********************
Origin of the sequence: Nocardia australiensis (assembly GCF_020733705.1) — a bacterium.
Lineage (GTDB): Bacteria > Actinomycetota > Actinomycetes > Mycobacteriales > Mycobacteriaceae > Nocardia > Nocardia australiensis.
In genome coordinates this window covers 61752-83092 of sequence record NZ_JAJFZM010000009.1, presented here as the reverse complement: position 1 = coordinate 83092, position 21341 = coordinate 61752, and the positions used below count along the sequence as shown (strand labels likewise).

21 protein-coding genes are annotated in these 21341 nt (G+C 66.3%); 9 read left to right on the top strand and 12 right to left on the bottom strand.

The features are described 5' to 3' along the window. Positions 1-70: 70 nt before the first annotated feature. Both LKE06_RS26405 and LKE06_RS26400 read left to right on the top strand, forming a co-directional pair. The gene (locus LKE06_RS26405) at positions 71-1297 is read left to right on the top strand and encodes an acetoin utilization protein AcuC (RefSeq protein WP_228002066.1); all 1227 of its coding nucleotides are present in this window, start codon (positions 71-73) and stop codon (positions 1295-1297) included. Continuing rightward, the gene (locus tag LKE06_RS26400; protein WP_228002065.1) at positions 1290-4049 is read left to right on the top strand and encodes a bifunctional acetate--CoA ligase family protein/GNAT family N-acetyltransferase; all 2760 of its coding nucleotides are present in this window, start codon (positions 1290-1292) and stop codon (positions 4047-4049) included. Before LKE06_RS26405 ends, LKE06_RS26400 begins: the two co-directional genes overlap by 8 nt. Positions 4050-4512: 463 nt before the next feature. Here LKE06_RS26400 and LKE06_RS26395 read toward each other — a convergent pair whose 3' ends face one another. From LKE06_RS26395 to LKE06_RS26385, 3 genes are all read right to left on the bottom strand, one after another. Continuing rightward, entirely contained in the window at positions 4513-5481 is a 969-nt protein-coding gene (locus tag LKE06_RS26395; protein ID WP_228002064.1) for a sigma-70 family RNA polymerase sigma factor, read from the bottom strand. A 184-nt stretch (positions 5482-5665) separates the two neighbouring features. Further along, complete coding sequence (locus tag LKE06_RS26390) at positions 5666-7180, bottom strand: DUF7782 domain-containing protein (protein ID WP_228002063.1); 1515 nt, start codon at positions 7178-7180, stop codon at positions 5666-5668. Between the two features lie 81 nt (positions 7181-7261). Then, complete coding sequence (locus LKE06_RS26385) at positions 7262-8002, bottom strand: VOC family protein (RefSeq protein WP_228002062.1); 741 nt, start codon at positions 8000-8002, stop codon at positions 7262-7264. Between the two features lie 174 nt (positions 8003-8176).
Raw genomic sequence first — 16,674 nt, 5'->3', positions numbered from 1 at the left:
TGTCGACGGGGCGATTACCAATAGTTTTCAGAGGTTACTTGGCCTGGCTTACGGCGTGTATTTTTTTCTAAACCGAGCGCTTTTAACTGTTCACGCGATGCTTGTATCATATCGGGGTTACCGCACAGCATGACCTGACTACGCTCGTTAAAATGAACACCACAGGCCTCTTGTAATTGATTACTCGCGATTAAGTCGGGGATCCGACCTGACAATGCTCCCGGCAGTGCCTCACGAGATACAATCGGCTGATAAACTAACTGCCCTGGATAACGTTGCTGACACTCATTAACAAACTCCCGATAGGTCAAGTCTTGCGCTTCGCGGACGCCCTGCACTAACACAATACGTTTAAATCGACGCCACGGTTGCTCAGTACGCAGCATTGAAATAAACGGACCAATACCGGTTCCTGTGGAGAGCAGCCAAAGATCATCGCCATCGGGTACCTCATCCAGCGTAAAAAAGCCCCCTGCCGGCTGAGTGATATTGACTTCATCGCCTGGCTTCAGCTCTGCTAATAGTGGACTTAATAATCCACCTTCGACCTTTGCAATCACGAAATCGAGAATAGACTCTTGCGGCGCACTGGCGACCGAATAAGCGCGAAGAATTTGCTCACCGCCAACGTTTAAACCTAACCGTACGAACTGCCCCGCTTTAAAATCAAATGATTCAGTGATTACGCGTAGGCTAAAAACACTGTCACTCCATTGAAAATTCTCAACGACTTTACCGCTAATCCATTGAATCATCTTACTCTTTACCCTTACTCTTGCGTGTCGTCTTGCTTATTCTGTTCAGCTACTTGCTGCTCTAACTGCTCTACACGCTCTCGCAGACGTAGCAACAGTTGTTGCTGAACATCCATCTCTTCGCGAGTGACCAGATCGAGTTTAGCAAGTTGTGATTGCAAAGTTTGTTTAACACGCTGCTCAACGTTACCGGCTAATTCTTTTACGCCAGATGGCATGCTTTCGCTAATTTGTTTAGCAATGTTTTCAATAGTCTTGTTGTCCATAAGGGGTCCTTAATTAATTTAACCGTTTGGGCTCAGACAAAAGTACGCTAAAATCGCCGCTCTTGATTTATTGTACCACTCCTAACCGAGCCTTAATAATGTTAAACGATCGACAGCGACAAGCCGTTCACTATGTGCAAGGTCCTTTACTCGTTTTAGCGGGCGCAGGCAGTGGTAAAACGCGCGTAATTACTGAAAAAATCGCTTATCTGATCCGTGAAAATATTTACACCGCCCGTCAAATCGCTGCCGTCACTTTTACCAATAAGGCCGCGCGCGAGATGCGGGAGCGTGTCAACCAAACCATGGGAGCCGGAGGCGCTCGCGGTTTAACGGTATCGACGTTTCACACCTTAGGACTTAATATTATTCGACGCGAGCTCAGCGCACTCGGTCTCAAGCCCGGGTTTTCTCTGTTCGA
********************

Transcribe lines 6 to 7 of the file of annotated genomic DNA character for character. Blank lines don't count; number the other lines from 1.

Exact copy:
Raw genomic sequence first — 16,674 nt, 5'->3', positions numbered from 1 at the left:
TGTCGACGGGGCGATTACCAATAGTTTTCAGAGGTTACTTGGCCTGGCTTACGGCGTGTATTTTTTTCTAAACCGAGCGCTTTTAACTGTTCACGCGATGCTTGTATCATATCGGGGTTACCGCACAGCATGACCTGACTACGCTCGTTAAAATGAACACCACAGGCCTCTTGTAATTGATTACTCGCGATTAAGTCGGGGATCCGACCTGACAATGCTCCCGGCAGTGCCTCACGAGATACAATCGGCTGATAAACTAACTGCCCTGGATAACGTTGCTGACACTCATTAACAAACTCCCGATAGGTCAAGTCTTGCGCTTCGCGGACGCCCTGCACTAACACAATACGTTTAAATCGACGCCACGGTTGCTCAGTACGCAGCATTGAAATAAACGGACCAATACCGGTTCCTGTGGAGAGCAGCCAAAGATCATCGCCATCGGGTACCTCATCCAGCGTAAAAAAGCCCCCTGCCGGCTGAGTGATATTGACTTCATCGCCTGGCTTCAGCTCTGCTAATAGTGGACTTAATAATCCACCTTCGACCTTTGCAATCACGAAATCGAGAATAGACTCTTGCGGCGCACTGGCGACCGAATAAGCGCGAAGAATTTGCTCACCGCCAACGTTTAAACCTAACCGTACGAACTGCCCCGCTTTAAAATCAAATGATTCAGTGATTACGCGTAGGCTAAAAACACTGTCACTCCATTGAAAATTCTCAACGACTTTACCGCTAATCCATTGAATCATCTTACTCTTTACCCTTACTCTTGCGTGTCGTCTTGCTTATTCTGTTCAGCTACTTGCTGCTCTAACTGCTCTACACGCTCTCGCAGACGTAGCAACAGTTGTTGCTGAACATCCATCTCTTCGCGAGTGACCAGATCGAGTTTAGCAAGTTGTGATTGCAAAGTTTGTTTAACACGCTGCTCAACGTTACCGGCTAATTCTTTTACGCCAGATGGCATGCTTTCGCTAATTTGTTTAGCAATGTTTTCAATAGTCTTGTTGTCCATAAGGGGTCCTTAATTAATTTAACCGTTTGGGCTCAGACAAAAGTACGCTAAAATCGCCGCTCTTGATTTATTGTACCACTCCTAACCGAGCCTTAATAATGTTAAACGATCGACAGCGACAAGCCGTTCACTATGTGCAAGGTCCTTTACTCGTTTTAGCGGGCGCAGGCAGTGGTAAAACGCGCGTAATTACTGAAAAAATCGCTTATCTGATCCGTGAAAATATTTACACCGCCCGTCAAATCGCTGCCGTCACTTTTACCAATAAGGCCGCGCGCGAGATGCGGGAGCGTGTCAACCAAACCATGGGAGCCGGAGGCGCTCGCGGTTTAACGGTATCGACGTTTCACACCTTAGGACTTAATATTATTCGACGCGAGCTCAGCGCACTCGGTCTCAAGCCCGGGTTTTCTCTGTTCGA